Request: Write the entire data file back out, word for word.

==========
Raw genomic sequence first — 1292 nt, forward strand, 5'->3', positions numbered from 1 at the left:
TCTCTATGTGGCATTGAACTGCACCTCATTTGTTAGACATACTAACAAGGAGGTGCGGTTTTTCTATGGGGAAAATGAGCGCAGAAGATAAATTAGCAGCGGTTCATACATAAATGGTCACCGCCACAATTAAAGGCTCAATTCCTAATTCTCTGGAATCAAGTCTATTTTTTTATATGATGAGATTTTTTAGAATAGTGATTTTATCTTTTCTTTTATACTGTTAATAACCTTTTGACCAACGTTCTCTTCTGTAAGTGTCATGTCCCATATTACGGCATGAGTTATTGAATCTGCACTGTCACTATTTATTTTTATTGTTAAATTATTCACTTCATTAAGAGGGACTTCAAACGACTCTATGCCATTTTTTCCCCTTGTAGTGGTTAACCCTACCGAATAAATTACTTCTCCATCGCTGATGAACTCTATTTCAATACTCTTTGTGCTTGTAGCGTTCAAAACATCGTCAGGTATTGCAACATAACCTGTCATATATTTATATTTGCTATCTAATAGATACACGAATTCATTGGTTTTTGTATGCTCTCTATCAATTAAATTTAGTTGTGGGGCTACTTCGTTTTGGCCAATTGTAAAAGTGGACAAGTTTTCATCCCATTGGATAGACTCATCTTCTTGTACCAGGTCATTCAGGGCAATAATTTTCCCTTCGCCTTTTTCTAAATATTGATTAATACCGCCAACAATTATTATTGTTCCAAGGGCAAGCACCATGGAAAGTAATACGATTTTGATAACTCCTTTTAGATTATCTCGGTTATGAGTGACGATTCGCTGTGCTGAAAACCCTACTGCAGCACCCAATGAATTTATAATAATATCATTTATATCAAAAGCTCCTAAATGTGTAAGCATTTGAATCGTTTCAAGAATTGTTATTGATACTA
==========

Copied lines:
Raw genomic sequence first — 1292 nt, forward strand, 5'->3', positions numbered from 1 at the left:
TCTCTATGTGGCATTGAACTGCACCTCATTTGTTAGACATACTAACAAGGAGGTGCGGTTTTTCTATGGGGAAAATGAGCGCAGAAGATAAATTAGCAGCGGTTCATACATAAATGGTCACCGCCACAATTAAAGGCTCAATTCCTAATTCTCTGGAATCAAGTCTATTTTTTTATATGATGAGATTTTTTAGAATAGTGATTTTATCTTTTCTTTTATACTGTTAATAACCTTTTGACCAACGTTCTCTTCTGTAAGTGTCATGTCCCATATTACGGCATGAGTTATTGAATCTGCACTGTCACTATTTATTTTTATTGTTAAATTATTCACTTCATTAAGAGGGACTTCAAACGACTCTATGCCATTTTTTCCCCTTGTAGTGGTTAACCCTACCGAATAAATTACTTCTCCATCGCTGATGAACTCTATTTCAATACTCTTTGTGCTTGTAGCGTTCAAAACATCGTCAGGTATTGCAACATAACCTGTCATATATTTATATTTGCTATCTAATAGATACACGAATTCATTGGTTTTTGTATGCTCTCTATCAATTAAATTTAGTTGTGGGGCTACTTCGTTTTGGCCAATTGTAAAAGTGGACAAGTTTTCATCCCATTGGATAGACTCATCTTCTTGTACCAGGTCATTCAGGGCAATAATTTTCCCTTCGCCTTTTTCTAAATATTGATTAATACCGCCAACAATTATTATTGTTCCAAGGGCAAGCACCATGGAAAGTAATACGATTTTGATAACTCCTTTTAGATTATCTCGGTTATGAGTGACGATTCGCTGTGCTGAAAACCCTACTGCAGCACCCAATGAATTTATAATAATATCATTTATATCAAAAGCTCCTAAATGTGTAAGCATTTGAATCGTTTCAAGAATTGTTATTGATACTA